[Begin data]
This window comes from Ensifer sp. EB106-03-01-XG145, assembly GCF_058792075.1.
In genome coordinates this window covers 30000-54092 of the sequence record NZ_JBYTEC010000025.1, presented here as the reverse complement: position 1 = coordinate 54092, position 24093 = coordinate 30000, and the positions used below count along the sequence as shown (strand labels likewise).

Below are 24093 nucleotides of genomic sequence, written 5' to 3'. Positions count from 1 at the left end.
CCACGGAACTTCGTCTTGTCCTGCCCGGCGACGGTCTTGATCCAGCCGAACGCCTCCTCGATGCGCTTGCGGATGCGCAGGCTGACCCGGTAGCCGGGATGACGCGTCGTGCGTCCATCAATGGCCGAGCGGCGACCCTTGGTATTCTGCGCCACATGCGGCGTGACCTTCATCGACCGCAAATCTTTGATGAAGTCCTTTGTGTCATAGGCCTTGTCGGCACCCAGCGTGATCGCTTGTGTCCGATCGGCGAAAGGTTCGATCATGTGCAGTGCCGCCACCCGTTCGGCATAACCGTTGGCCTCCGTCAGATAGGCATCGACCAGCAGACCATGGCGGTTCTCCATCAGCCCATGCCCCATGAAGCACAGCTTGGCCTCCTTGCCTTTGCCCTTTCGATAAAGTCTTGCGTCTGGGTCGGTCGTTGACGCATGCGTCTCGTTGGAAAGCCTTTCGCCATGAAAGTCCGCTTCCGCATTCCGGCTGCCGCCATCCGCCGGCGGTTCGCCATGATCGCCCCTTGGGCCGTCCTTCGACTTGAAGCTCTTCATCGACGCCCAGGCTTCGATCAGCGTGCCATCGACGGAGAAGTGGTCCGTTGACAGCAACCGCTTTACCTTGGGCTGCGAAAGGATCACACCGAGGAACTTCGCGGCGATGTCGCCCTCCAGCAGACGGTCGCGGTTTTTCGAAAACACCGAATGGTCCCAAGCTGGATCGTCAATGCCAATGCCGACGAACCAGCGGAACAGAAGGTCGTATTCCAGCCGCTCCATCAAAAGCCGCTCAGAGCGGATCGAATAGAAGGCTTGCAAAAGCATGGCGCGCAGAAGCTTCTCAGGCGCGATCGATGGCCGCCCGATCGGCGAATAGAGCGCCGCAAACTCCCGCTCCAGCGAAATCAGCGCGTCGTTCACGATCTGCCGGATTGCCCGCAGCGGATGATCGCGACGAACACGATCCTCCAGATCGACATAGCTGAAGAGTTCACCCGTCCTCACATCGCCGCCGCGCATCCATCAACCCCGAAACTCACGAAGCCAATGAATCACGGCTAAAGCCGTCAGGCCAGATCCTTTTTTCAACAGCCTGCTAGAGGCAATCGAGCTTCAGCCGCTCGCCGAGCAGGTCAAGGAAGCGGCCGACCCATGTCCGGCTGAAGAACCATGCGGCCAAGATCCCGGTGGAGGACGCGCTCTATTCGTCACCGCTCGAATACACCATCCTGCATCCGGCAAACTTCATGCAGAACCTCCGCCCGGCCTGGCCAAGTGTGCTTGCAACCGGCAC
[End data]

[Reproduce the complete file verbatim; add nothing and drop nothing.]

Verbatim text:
This window comes from Ensifer sp. EB106-03-01-XG145, assembly GCF_058792075.1.
In genome coordinates this window covers 30000-54092 of the sequence record NZ_JBYTEC010000025.1, presented here as the reverse complement: position 1 = coordinate 54092, position 24093 = coordinate 30000, and the positions used below count along the sequence as shown (strand labels likewise).

Below are 24093 nucleotides of genomic sequence, written 5' to 3'. Positions count from 1 at the left end.
CCACGGAACTTCGTCTTGTCCTGCCCGGCGACGGTCTTGATCCAGCCGAACGCCTCCTCGATGCGCTTGCGGATGCGCAGGCTGACCCGGTAGCCGGGATGACGCGTCGTGCGTCCATCAATGGCCGAGCGGCGACCCTTGGTATTCTGCGCCACATGCGGCGTGACCTTCATCGACCGCAAATCTTTGATGAAGTCCTTTGTGTCATAGGCCTTGTCGGCACCCAGCGTGATCGCTTGTGTCCGATCGGCGAAAGGTTCGATCATGTGCAGTGCCGCCACCCGTTCGGCATAACCGTTGGCCTCCGTCAGATAGGCATCGACCAGCAGACCATGGCGGTTCTCCATCAGCCCATGCCCCATGAAGCACAGCTTGGCCTCCTTGCCTTTGCCCTTTCGATAAAGTCTTGCGTCTGGGTCGGTCGTTGACGCATGCGTCTCGTTGGAAAGCCTTTCGCCATGAAAGTCCGCTTCCGCATTCCGGCTGCCGCCATCCGCCGGCGGTTCGCCATGATCGCCCCTTGGGCCGTCCTTCGACTTGAAGCTCTTCATCGACGCCCAGGCTTCGATCAGCGTGCCATCGACGGAGAAGTGGTCCGTTGACAGCAACCGCTTTACCTTGGGCTGCGAAAGGATCACACCGAGGAACTTCGCGGCGATGTCGCCCTCCAGCAGACGGTCGCGGTTTTTCGAAAACACCGAATGGTCCCAAGCTGGATCGTCAATGCCAATGCCGACGAACCAGCGGAACAGAAGGTCGTATTCCAGCCGCTCCATCAAAAGCCGCTCAGAGCGGATCGAATAGAAGGCTTGCAAAAGCATGGCGCGCAGAAGCTTCTCAGGCGCGATCGATGGCCGCCCGATCGGCGAATAGAGCGCCGCAAACTCCCGCTCCAGCGAAATCAGCGCGTCGTTCACGATCTGCCGGATTGCCCGCAGCGGATGATCGCGACGAACACGATCCTCCAGATCGACATAGCTGAAGAGTTCACCCGTCCTCACATCGCCGCCGCGCATCCATCAACCCCGAAACTCACGAAGCCAATGAATCACGGCTAAAGCCGTCAGGCCAGATCCTTTTTTCAACAGCCTGCTAGAGGCAATCGAGCTTCAGCCGCTCGCCGAGCAGGTCAAGGAAGCGGCCGACCCATGTCCGGCTGAAGAACCATGCGGCCAAGATCCCGGTGGAGGACGCGCTCTATTCGTCACCGCTCGAATACACCATCCTGCATCCGGCAAACTTCATGCAGAACCTCCGCCCGGCCTGGCCAAGTGTGCTTGCAACCGGCAC